• School year cut short by two days

    Students of Hillsboro school district will get an early to start their summer break, thanks to a unanimous decision of its school board. The last day of school will be May 21.

  • Students win media awards

    Three Goessel High School graduates attending Butler Community College won awards at the Kansas Collegiate Media conference. All are staff writers for “Butler Lantern” and “Grizzly Magazine.” They are:

  • Democrats award scholarships

    Marion County Democrats awarded Linda Peterson Memorial scholarships to two area students. Sarah Paulus of Hillsboro High School and Laura Savage of Marion High School each received $250. The scholarships honor former county commissioner Linda Peterson, who died in September 2020. Marion County Democrats have awarded scholarships for five years.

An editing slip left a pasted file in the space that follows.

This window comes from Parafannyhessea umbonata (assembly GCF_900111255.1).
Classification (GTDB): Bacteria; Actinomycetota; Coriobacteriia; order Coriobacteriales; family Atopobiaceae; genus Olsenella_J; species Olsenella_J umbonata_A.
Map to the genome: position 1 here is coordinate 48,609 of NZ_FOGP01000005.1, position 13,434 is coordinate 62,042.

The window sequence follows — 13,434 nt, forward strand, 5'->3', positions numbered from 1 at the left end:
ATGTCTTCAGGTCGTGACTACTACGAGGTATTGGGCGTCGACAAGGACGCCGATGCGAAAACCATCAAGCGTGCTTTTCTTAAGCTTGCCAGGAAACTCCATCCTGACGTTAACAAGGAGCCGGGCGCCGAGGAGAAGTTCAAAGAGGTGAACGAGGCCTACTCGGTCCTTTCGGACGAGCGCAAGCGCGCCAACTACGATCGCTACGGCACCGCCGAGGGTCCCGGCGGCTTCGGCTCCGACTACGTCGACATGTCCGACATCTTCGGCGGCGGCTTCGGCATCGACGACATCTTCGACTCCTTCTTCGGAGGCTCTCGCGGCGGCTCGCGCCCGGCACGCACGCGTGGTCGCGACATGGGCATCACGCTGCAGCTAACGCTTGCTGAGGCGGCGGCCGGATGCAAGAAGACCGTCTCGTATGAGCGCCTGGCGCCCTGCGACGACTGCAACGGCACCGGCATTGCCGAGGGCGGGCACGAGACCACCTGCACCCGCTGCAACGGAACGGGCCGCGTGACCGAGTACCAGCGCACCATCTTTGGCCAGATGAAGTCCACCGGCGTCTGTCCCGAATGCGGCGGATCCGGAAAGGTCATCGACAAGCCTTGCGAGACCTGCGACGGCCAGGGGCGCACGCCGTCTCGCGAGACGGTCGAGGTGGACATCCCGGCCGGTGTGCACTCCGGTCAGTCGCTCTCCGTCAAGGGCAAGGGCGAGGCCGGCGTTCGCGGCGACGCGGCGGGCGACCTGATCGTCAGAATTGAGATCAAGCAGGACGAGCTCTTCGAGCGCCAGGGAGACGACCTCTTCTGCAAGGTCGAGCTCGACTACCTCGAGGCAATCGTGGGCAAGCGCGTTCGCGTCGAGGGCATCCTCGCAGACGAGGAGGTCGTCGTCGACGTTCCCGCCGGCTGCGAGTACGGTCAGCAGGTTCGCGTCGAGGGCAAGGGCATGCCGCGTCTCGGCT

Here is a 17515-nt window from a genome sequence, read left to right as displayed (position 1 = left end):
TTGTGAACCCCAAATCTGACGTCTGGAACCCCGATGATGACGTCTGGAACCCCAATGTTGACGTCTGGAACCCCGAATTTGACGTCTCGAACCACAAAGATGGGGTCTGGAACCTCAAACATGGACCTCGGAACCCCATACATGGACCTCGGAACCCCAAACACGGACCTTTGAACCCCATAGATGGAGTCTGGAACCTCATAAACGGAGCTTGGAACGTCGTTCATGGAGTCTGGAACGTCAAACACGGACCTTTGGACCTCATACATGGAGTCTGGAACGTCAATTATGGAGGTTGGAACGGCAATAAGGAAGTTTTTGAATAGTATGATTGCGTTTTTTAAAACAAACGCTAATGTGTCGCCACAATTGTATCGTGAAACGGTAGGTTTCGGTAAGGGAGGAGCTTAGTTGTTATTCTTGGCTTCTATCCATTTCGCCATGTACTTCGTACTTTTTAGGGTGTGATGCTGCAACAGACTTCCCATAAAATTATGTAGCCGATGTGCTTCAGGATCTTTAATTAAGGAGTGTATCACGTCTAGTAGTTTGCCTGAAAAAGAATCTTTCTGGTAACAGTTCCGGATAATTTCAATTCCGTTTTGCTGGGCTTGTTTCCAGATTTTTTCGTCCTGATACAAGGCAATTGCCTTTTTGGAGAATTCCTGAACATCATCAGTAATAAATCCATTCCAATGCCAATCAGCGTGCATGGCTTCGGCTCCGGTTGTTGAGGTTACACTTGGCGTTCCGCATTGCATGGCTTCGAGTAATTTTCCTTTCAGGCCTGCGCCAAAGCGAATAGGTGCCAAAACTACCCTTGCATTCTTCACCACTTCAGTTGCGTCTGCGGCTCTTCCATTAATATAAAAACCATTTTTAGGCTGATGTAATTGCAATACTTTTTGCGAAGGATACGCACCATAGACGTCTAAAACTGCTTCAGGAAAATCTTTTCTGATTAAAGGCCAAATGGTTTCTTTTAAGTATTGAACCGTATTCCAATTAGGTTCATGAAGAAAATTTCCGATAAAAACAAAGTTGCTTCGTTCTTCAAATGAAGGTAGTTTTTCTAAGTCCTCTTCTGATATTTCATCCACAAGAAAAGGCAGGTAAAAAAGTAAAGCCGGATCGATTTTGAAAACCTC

SPORTS

  • Warriors softball looks forward to regionals, state

    The Warriors have battled their way to the best win-loss record in their league and have their eye on an even bigger prize. At 16-2 for the season as of press time, Marion High is top seed in Class 2-1A softball heading into regional competition next week.

  • Baseball

    Area teams struggled with wet fields in the Tuesday’s rain as some games had to move to drier fields. Yet the county’s teams still managed to pull off wins. MARION: Victories close season at 12-8

  • Golf

    HILLSBORO: 3rd at Marion Hillsboro high golfers placed third at Marion’s 36-home invitational in Marion and third in Hillsboro on Friday.

  • Track and field

    MARION: Baliel 2nd in 100, 200 Marion High School’s Anne Baliel did not get to pole vault Friday but put up great performances in the 100-meter and 200-meter dash placing second in both.

MORE…

Email: | Also visit: Marion County Record and Hillsboro Star-Journal | © 2021 Hoch Publishing

 

 

 

BACK TO TOP